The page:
Plogga (or plogging) is the basis of a collective name where we want to change the setting and get everyone to become “Proud litter pickers”.
Although it took us longer to walk the 30 km than usual, the beer at the end was still a goal to aim for. We picked up rubbish for the first 25 km but decided we better hurry as it was getting later and we really needed to be getting home. We walked the last 5km at a cracking pace which made the beer even sweeter!
Add plogging to your eco-warrior repertoire
Plogging is an easy thing to add to your eco-warrior quiver. The ocean is downhill from everywhere and it’s sad to think all those bits of plastic wrapper will eventually end up there. Some will fly down and sea creatures will eat them thinking it’s food, or if the plastic hangs around in the sun long enough it will degrade and the microplastic will contaminate the soil.
Apart from plogging, alternative solutions to littering include taking better care of our own rubbish or even better still avoiding stuff that makes rubbish. If you want ice cream, get one in a cone without the packaging. Easy!
Even though I think plogging is a great idea and it’s fun and easy to do when you’re with your buddies, I’m working up the courage to do it solo. I haven’t seen anyone in my area do it yet. Maybe I can be a plogging trail blazer!
We’ve all heard the saying “old habits die hard”. Some habits take longer to kill off than others. For example, I have a kitchen broom which I keep in the space between the fridge and the cupboard. There must be thousands of households who put their broom in exactly the same convenient place. Nothing unusual there! However, in my kitchen, there is also a small railing which I use to hang up my oven gloves. Every time I get the broom out, I invariably knock the gloves off the rail and have to pick them up from the floor.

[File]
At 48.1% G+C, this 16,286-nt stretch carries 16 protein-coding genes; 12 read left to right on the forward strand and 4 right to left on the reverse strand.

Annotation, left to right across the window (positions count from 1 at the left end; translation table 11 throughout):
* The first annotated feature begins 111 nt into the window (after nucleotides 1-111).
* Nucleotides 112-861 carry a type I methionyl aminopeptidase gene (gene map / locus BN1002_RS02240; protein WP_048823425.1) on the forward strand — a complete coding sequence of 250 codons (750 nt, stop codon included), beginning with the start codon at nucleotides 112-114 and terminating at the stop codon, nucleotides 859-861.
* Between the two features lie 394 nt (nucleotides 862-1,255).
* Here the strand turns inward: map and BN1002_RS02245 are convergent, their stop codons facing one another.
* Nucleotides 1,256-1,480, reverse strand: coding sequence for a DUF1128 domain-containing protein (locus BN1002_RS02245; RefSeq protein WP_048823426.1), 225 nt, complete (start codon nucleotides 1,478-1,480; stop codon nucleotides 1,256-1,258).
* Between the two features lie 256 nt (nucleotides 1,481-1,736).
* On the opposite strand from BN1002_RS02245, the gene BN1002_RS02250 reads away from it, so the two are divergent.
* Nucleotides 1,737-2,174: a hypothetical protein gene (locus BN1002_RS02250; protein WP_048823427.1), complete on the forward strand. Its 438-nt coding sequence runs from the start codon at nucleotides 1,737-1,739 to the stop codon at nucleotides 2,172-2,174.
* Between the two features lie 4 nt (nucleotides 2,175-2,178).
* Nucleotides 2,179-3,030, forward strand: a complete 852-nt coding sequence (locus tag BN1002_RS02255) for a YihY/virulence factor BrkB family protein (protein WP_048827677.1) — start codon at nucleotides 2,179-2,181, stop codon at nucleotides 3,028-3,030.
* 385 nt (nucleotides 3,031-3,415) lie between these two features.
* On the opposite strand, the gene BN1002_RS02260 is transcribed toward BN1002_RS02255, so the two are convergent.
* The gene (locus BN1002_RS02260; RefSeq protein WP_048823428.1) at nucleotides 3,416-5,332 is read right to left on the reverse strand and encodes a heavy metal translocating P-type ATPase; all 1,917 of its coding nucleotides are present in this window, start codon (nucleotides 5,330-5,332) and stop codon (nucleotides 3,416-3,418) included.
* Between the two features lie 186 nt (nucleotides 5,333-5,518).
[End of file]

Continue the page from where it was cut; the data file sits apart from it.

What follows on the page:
Maybe not every time but eighty per cent of the time and it’s been like that since I moved in eight years ago! Talk about a habit being hard to kill off!
In a bolt of problem-solving wizardry, I realised the fridge had two sides and there was a broom-sized-glove-free gap on the other side of the fridge.
Problem solving at its best!
I moved the broom.
What a groundbreaking change!
Mind you when it’s time to sweep, I still automatically look on the glove side. D’OH! Eventually I’ll become habituated to the new habit and look on the other side as a matter of course.
This may be a tongue in cheek look at my reluctance to change a simple process in my life that was not functioning well. A simple change that was glaringly obvious but not executed.
I am very certain there would be many more things like this in the world that suffer from the “that’s just the way we do it around here” syndrome. Things that could be changed with little effort but pay big dividends, like working from home.
Numbers of people WFH skyrockets!
The number of people working from home has increased dramatically during COVID lockdowns. Once COVID is under control and most of us are vaccinated the necessity for working from home will be removed. But there are plenty of good reasons for it to continue.
Less commuting is one such reason with a triple win pay off. The employee gets more time in their day, the environment wins especially if it’s car commutes that are reduced and the employer wins because they could rent smaller spaces and hence save money. Not all jobs are of course suitable for working from home, but many “office” jobs are very much suited to it and employees are expressing their preferences.
Some companies are adjusting to a hybrid model where you can combine both working from home days with office days. Another bonus being the “extra” time now available to employees can be used for family or community-based activities enriching our lives.
On the other hand, all those coffee shops and cafes in the city will have no customers unless they move out to the suburbs and then hey! Guess what? They don’t have to commute either.